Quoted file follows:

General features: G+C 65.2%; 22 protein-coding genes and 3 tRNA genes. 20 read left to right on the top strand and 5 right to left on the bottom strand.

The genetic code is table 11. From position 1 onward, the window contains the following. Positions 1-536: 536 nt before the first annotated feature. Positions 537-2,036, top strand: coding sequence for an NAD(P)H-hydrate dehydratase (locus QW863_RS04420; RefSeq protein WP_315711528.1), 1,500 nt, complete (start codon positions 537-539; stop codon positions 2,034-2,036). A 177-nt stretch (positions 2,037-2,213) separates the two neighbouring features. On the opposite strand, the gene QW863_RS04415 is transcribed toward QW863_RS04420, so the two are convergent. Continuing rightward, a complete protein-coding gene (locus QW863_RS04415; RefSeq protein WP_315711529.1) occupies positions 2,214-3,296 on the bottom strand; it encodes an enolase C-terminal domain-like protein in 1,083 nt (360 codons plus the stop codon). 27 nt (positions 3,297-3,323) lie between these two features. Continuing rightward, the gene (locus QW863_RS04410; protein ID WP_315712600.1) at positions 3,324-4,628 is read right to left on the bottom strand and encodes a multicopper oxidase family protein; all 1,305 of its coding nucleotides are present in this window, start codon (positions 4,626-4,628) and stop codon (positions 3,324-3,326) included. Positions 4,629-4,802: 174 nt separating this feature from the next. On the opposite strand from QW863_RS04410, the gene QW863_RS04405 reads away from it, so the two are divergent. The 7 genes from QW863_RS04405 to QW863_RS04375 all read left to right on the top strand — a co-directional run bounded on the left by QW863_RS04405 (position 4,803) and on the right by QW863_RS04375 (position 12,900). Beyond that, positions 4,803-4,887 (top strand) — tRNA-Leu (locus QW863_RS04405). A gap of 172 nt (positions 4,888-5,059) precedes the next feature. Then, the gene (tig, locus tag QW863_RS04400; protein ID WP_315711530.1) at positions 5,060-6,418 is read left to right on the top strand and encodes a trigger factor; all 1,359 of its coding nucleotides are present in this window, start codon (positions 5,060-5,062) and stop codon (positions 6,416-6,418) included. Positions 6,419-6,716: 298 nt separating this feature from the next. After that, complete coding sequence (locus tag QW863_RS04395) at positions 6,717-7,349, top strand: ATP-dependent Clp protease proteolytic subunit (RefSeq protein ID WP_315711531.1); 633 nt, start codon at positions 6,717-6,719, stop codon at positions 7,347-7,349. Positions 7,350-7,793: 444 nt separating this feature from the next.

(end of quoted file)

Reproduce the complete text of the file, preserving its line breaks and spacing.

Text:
General features: G+C 65.2%; 22 protein-coding genes and 3 tRNA genes. 20 read left to right on the top strand and 5 right to left on the bottom strand.

The genetic code is table 11. From position 1 onward, the window contains the following. Positions 1-536: 536 nt before the first annotated feature. Positions 537-2,036, top strand: coding sequence for an NAD(P)H-hydrate dehydratase (locus QW863_RS04420; RefSeq protein WP_315711528.1), 1,500 nt, complete (start codon positions 537-539; stop codon positions 2,034-2,036). A 177-nt stretch (positions 2,037-2,213) separates the two neighbouring features. On the opposite strand, the gene QW863_RS04415 is transcribed toward QW863_RS04420, so the two are convergent. Continuing rightward, a complete protein-coding gene (locus QW863_RS04415; RefSeq protein WP_315711529.1) occupies positions 2,214-3,296 on the bottom strand; it encodes an enolase C-terminal domain-like protein in 1,083 nt (360 codons plus the stop codon). 27 nt (positions 3,297-3,323) lie between these two features. Continuing rightward, the gene (locus QW863_RS04410; protein ID WP_315712600.1) at positions 3,324-4,628 is read right to left on the bottom strand and encodes a multicopper oxidase family protein; all 1,305 of its coding nucleotides are present in this window, start codon (positions 4,626-4,628) and stop codon (positions 3,324-3,326) included. Positions 4,629-4,802: 174 nt separating this feature from the next. On the opposite strand from QW863_RS04410, the gene QW863_RS04405 reads away from it, so the two are divergent. The 7 genes from QW863_RS04405 to QW863_RS04375 all read left to right on the top strand — a co-directional run bounded on the left by QW863_RS04405 (position 4,803) and on the right by QW863_RS04375 (position 12,900). Beyond that, positions 4,803-4,887 (top strand) — tRNA-Leu (locus QW863_RS04405). A gap of 172 nt (positions 4,888-5,059) precedes the next feature. Then, the gene (tig, locus tag QW863_RS04400; protein ID WP_315711530.1) at positions 5,060-6,418 is read left to right on the top strand and encodes a trigger factor; all 1,359 of its coding nucleotides are present in this window, start codon (positions 5,060-5,062) and stop codon (positions 6,416-6,418) included. Positions 6,419-6,716: 298 nt separating this feature from the next. After that, complete coding sequence (locus tag QW863_RS04395) at positions 6,717-7,349, top strand: ATP-dependent Clp protease proteolytic subunit (RefSeq protein ID WP_315711531.1); 633 nt, start codon at positions 6,717-6,719, stop codon at positions 7,347-7,349. Positions 7,350-7,793: 444 nt separating this feature from the next.